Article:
so little calculated to do honour to their respective - denominations, or to the christian ministry.*
* About the same time, the preacher above mentioned marle a most indecent attack on the character of a neighbouring minister, with whom he had been in the habits of friendship, in whose pulpit he was engaged in carrying on a lecture with him, and also in a neighbouring village. With all the arrogance of a petty dissenting pope, he sent his friend word, that on account of " his awful departure from the truth,” he renounced all connection with him, and would no longer preach in his pulpit; nor in the other pulpit so long as he (his associate bitherio) was engaged. The consequence was, that the persons who had the property of the place of worship, in which the neighbouring lecture was carried on, were weak enough to resign their own liberty, to exclude the minister who had endured much persecution from a high church party, and who was the principal instrument in raising the congregation, and to make his brother hitherto, lord bishop of the barn and the pulpit! Should it be inquired—What were the dread. ful heresies which excited this furious zeal? They were, rea.
Were I inclined to inflict on the revilers of Mr. Robinson's writings the chastisement they so justly merit, the apologies so charitably suggested
der, simply as follow ;-the opinions, expressed in a friendly
by our author for persons of a certain description in his day, would tend in great measure, if not wholly to subdue such inclination. “If a man," he observes, “has no natural talents; if he be no" thing but a bundle of sheer boobyism;-blubber “ for orthodoxy he may, but criticise a sentence “ he cannot; and if his temper were as soft as his “ brains I should hold him innocent ..... The “ idiotism of some men is, in my eye, the seal of " their salvation."*-There are however, I should hope, no persons so ignorant of the very first principles of reason and religion, as not to deem it their duty to acquire minds open to conviction, and to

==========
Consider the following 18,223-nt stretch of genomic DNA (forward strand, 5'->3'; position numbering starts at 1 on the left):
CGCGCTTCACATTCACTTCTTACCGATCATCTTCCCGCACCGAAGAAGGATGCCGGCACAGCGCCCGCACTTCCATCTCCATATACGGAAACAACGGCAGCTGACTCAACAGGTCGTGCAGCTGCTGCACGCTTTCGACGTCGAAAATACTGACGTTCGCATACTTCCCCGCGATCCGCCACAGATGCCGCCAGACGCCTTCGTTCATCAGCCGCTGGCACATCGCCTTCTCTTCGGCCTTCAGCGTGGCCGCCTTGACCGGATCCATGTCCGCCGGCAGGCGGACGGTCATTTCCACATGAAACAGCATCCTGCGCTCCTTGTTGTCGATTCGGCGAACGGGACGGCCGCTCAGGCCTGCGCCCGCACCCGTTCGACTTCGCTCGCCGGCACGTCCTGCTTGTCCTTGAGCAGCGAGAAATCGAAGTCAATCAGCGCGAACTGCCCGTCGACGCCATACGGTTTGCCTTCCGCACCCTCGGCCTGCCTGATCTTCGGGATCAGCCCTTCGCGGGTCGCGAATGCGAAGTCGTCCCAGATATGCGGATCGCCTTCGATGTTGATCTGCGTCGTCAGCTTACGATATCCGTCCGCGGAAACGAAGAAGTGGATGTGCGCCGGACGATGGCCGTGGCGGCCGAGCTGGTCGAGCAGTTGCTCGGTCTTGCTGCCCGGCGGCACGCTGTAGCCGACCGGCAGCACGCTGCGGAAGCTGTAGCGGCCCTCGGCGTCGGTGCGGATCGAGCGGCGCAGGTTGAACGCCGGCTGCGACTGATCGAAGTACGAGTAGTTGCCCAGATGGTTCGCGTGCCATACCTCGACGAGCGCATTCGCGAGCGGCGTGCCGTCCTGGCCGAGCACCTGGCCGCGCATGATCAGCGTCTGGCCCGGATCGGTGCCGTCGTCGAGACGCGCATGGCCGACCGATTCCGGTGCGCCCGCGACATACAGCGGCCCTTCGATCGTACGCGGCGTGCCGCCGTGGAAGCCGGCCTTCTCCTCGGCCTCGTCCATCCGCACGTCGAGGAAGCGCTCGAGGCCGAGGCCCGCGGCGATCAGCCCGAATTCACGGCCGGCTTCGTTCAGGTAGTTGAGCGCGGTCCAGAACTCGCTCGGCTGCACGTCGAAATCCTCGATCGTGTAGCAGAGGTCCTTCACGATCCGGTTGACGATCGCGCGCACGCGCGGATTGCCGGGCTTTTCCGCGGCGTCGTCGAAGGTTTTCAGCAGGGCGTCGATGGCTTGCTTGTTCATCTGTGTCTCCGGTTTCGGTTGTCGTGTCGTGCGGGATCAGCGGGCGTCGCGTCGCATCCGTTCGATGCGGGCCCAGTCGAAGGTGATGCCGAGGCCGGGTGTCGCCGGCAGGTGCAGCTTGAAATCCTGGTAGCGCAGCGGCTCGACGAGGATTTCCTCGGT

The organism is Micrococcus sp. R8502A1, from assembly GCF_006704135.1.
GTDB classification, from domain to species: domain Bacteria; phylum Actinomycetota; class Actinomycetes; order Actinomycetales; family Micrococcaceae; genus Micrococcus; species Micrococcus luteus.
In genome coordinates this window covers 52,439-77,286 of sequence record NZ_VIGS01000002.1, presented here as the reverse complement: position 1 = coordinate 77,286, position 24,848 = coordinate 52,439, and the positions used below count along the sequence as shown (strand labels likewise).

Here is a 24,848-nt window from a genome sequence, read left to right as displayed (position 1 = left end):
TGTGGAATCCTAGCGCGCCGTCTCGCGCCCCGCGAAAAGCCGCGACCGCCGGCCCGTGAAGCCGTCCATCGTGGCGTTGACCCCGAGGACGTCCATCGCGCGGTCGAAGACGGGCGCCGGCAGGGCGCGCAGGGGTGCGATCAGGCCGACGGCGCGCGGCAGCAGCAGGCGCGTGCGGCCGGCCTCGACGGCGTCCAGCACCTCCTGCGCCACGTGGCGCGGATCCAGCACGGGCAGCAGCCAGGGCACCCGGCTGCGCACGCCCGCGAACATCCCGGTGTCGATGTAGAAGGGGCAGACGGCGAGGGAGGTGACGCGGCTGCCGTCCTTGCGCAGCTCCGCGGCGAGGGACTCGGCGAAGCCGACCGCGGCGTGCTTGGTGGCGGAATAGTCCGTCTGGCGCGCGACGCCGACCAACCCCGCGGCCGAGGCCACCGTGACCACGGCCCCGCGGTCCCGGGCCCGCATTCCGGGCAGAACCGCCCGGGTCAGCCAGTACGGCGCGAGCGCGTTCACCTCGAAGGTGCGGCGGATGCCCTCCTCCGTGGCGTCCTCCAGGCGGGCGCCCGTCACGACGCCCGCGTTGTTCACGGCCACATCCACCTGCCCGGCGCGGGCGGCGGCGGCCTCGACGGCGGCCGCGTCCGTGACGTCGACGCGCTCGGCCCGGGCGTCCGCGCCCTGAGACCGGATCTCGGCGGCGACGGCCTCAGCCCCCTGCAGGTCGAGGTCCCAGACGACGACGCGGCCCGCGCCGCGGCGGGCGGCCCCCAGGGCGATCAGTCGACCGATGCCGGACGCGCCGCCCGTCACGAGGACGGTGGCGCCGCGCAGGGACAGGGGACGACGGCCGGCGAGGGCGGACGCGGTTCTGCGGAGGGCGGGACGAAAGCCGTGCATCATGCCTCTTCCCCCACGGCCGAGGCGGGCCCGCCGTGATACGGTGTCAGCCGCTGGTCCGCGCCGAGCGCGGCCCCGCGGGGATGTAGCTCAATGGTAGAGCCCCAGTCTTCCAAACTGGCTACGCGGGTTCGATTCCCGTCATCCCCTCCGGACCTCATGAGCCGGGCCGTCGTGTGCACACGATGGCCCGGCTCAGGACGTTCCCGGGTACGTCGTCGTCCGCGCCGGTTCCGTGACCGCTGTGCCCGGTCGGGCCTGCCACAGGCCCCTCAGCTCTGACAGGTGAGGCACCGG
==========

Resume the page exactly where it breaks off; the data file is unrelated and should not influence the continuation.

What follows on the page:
drawing their sentiments from the pure word of God only, it seems to be the labour of some teachers to confirm those prejudices, and to rivet those chains which a confined mode of education, and an attachment to human creeds have forged for them. The consequence of this sad conduct is - That whilst the utmost jealousy is excited respecting speculative opinions, too little regard is paid to christian morality. It is notorious, that some of our most famous orthodox ministers, have rendered themselves equally famous for the vices of slander and falsehood; and although they may have been even convicted in a court of justice of these vices, which the gospel pronounces an equal disqualification for entering the kingdom of heaven, with those of any other description, and no signs of repentance have been manifested, are almost equally followed by the laity, and associated with, encouraged, and flattered by the inost orthodox of the sacred order !-Would to God that the christian world would attend to the hint of that great divine, and excellent christian, SAURIN, who in one of his sermons expresses his wish, that instead of the usual anathemas against heresies in doctrine, might be hurled, anathemas against heresies in practice!
* See page 802. Also Miscel. Works, Vol. IV. p. 105.